Voices
Daniel Philpott is a professor of political science at the University of Notre Dame.
The University of Notre Dame in Indiana, seen in 2019. The university announced on Aug. 18 that in-person classes will be replaced by remote instruction for two weeks. (CNS photo/Matt Cashore, USA TODAY NETWORK via Reuters)
Politics & Society Short Take
Daniel PhilpottAugust 27, 2020
The timetable for reopening college campuses should not be driven solely by fear and risk management, writes Daniel Philpott. The University of Notre Dame is taking the right approach in returning to the classroom.
A Dec. 22, 2019, photo from a rally in Hong Kong to support the Uighurs, a Muslim minority group that has seen an estimated 1 million members detained in internment camps in China. (AP Photo/Lee Jin-man)
Politics & Society Short Take
Daniel PhilpottJune 09, 2020
President Trump may be a flawed messenger, but his administration is making significant progress in promoting global religious freedom, writes Daniel Philpott of the University of Notre Dame.
Arts & Culture Books
Daniel PhilpottAugust 22, 2019
In her new book on 'Red State Christians,' Angela Denker seeks “greater engagement and conversation at a time when America feels pulled to its extremes, when our first national impulse is to block and unfriend anyone who disagrees with us."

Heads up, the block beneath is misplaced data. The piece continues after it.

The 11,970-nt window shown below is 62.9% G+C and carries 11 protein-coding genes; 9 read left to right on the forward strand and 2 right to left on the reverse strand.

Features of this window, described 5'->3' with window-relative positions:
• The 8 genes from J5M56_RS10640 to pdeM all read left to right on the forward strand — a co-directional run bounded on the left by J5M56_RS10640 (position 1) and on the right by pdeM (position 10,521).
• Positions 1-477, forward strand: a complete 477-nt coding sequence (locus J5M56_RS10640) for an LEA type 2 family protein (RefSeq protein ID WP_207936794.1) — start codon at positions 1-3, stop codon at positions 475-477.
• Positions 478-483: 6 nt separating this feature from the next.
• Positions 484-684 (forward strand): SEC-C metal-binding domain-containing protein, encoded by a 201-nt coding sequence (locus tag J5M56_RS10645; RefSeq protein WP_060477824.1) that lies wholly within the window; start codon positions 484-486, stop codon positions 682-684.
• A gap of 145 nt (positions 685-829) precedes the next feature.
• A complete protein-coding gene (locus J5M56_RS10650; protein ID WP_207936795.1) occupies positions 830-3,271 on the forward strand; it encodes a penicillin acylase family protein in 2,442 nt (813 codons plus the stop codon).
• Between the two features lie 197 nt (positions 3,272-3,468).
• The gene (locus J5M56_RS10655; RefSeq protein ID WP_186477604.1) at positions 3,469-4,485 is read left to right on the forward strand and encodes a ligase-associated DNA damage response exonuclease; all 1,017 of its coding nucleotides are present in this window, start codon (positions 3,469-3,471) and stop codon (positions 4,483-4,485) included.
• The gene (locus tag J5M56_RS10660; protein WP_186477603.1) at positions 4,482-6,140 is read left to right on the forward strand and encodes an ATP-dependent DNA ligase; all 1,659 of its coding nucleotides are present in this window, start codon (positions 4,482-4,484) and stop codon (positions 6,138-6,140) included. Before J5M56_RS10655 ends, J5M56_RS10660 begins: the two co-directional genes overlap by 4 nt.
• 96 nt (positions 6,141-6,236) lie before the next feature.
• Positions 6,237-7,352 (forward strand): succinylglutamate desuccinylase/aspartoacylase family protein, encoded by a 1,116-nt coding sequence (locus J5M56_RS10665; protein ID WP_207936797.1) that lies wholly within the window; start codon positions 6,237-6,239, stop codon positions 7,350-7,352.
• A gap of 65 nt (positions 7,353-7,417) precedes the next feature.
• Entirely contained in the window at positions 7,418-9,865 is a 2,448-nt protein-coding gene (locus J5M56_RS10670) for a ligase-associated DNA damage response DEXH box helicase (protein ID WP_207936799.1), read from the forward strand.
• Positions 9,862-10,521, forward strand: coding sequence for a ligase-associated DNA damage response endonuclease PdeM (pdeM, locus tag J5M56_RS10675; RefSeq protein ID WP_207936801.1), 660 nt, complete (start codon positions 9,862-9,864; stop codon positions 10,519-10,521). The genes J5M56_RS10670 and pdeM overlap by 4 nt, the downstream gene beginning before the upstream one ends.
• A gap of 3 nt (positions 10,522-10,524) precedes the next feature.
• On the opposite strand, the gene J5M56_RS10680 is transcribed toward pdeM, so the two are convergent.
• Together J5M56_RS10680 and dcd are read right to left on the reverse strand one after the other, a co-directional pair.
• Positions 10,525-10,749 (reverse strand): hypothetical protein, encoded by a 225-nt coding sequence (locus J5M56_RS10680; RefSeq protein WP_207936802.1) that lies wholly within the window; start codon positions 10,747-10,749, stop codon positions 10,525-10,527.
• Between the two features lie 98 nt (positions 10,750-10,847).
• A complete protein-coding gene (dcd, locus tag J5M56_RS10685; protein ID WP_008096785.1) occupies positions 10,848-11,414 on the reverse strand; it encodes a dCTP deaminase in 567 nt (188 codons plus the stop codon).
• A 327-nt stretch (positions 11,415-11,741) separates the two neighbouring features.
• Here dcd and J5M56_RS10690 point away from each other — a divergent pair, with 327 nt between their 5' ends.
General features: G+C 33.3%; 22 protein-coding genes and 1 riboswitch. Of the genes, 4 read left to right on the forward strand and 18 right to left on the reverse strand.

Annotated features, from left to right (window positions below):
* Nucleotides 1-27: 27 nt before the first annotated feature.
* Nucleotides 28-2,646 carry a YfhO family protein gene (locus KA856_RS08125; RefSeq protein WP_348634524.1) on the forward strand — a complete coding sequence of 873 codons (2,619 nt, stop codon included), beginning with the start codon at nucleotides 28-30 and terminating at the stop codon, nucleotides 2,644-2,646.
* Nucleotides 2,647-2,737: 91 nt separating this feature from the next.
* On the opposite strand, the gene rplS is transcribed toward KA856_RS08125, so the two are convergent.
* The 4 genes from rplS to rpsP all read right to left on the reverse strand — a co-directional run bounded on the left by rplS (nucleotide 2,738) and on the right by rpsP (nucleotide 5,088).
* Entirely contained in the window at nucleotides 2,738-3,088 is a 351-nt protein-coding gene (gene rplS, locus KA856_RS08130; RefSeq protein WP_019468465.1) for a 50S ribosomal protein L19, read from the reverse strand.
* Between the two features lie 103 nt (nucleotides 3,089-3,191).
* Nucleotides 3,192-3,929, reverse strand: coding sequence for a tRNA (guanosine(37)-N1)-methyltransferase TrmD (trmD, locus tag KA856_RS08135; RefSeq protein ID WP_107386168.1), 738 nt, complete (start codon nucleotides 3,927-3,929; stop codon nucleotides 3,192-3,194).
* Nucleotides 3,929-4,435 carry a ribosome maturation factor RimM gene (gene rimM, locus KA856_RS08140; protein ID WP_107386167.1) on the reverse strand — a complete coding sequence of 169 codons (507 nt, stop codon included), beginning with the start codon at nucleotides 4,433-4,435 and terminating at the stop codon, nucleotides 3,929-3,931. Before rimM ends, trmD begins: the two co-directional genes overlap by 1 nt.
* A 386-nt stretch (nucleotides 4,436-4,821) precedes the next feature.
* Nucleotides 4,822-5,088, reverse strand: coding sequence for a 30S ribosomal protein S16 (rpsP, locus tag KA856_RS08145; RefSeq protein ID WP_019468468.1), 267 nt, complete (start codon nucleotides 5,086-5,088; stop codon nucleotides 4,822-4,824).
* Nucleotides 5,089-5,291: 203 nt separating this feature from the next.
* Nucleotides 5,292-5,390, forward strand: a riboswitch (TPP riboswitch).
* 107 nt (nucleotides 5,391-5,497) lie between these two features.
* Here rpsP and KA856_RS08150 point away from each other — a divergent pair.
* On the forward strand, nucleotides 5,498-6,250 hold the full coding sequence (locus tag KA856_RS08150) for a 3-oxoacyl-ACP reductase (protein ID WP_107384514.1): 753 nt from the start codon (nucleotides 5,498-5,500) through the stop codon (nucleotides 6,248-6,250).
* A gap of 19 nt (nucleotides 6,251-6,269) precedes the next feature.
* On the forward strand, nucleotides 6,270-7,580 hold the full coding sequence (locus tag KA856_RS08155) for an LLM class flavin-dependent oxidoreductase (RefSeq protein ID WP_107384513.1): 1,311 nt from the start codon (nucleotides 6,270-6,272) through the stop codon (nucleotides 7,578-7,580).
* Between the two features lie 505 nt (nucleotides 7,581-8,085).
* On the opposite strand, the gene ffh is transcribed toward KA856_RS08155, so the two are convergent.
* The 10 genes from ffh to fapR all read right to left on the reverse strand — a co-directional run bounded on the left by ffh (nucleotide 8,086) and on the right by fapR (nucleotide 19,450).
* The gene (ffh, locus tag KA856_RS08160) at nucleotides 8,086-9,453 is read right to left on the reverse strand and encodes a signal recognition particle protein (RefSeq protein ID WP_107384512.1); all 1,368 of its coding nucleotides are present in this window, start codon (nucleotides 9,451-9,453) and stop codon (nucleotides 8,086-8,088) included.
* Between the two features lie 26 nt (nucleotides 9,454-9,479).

Faith Faith and Reason
Daniel PhilpottFebruary 20, 2019
Does the Church, as the Body of Christ, offer a response to the sex abuse scandals?
A BETTER PATH. Pakistani men at Friday prayers in the Lal Masjid (Red Mosque) on July 10, 2009, in Islamabad, Pakistan.
Daniel PhilpottFebruary 18, 2016
While the Catholic Church eventually left Christendom behind, ‘Islamdom’ still predominates among the world’s Muslim thinkers.
Daniel PhilpottNovember 12, 2012
On the Feast of St. Maximilian Kolbe, remembering the thousands who die for their faith each year.
Daniel PhilpottMay 04, 2009
Justice and reconciliation in the aftermath of atrocities
Daniel PhilpottApril 04, 2005
Christian ethicists are far more reticent about how the United States should proceed in an Iraq exploding with car bombs than they were about whether to launch the present war in the first place. Their reserve is unsurprising, for both just war ethicists and pacifists have much to say about whether